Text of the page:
Can Science Benefit Mankind?
When the modern capitalist class began its struggle against feudal rule, it was compelled to enlist the aid of empirical science and materialist philosophy. As feudal rule and the mediaeval church were historically connected, any struggle had to begin with the discrediting of existing religious ideas or religious practices.
The Reformation, sparked off by Luther in Germany in 1520, was the first major revolt against the Roman Catholic Church, then the centre of feudalism. The second was the advent of Calvinism in Holland and England (Cromwell). The French Revolution of 1789, and the German revolution of 1848, finally established the supremacy of the capitalist class over the political power and property of the church. From then on, religious institutions had to conform to the laws that were devised mainly for the commercial and industrial advancement of developing capitalism.
The church had previously “saved men’s souls” by suppressing their intellectual development, and any philosophy or science was only allowed strictly on the oppressive terms dictated by the church. For example, no anatomical research of corpses was allowed up to the 15th century; physicians had to take up metaphysics if they wanted to continue research. Astronomy was astrology; chemistry was alchemy; science, such as it was, was in the hands of the priests. The language of science was the dead Latin of the church which had the effect of holding back the publication of new discoveries. The church itself had adopted many of the myths of Greek mythology, and the old Buddhist and Norse legends. They also accepted the Mosaic law that the earth was 5,000 years old and was based on spontaneous universal creation by a God. The church made sure that men would not be in a position to explain their environment, and what they did not understand they would worship with superstition.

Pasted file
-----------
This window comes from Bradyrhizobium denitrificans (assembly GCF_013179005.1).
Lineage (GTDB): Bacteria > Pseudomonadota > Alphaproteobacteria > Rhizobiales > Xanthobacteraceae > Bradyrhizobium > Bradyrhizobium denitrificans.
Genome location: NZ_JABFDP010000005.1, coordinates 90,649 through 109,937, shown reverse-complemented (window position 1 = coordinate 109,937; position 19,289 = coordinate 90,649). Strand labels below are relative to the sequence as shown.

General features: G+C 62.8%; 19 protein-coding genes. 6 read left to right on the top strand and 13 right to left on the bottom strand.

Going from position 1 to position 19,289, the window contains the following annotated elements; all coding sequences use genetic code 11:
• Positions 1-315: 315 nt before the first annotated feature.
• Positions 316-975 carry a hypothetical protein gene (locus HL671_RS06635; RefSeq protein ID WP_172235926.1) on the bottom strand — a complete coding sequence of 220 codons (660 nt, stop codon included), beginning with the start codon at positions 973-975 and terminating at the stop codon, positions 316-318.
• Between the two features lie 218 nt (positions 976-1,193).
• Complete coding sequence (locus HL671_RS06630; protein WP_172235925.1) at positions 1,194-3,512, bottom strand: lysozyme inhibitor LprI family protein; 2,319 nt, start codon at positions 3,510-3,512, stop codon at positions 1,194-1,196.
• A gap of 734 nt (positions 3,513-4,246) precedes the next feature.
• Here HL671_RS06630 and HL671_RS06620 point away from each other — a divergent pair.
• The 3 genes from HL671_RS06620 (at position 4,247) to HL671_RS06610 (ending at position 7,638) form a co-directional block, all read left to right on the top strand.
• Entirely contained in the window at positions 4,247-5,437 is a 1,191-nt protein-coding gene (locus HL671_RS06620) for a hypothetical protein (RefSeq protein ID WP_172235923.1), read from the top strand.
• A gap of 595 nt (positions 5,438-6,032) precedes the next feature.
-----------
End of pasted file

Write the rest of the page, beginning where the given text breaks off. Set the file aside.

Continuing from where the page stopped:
The capitalist class needed science more than religion; you cannot base modern wealth production on the myths of the book of Genesis or Buddhist legends. The process of wealth production and distribution needs a full scientific understanding of the working of the laws of nature and the harnessing of those laws to the needs of the capitalist social system. One of the drawbacks of teaching several generations to think scientifically is the impossibility of arbitrarily shutting off the process. Where do you draw the line? How can you restrict thinking and the spread of ideas? The simple answer is that you cannot. The capitalist class, as with the church before it, wants the spread of knowledge to be under the control of the ruling body, but unlike the church which required ignorance, capitalism requires scientific knowledge in order to survive. So they try to square the circle by channelling the enquiring mind along the lines of new myths, or old myths refurbished. One of the ancient myths of capitalist society is that the production of wealth and its distribution is due to the energy and activity of the capitalist class.
It is to the discredit of international scientific bodies that they do little to refute this fantastic claim on the most elementary scientific basis. The reason is not difficult to find — they have become respectable. Their institutions are concerned with perpetuating the commonplaces of accepted practices. The Royal Institution and its international counterparts are castrated organizations, always looking over their shoulders to see if they are in harmony with their masters’ desires. No criticism is made of the disorder and anarchy surrounding the social order. They think that “realism”, as they describe it, should always have priority. This “realism” is nothing other than a servile acquiescence to the social relations of capital, and is a prostitution of the scientific method. It must be apparent to any group of scientists, particularly those engaged in medical science, that facilities for research are limited by the deliberate withholding of grants by governments and others. It must be frustrating to know the solution to a medical problem and be effectively debarred from carrying it out. Yet very few voices are raised in protest. In short, science has become bourgeois and is dependent upon capitalism for its operation and expansion.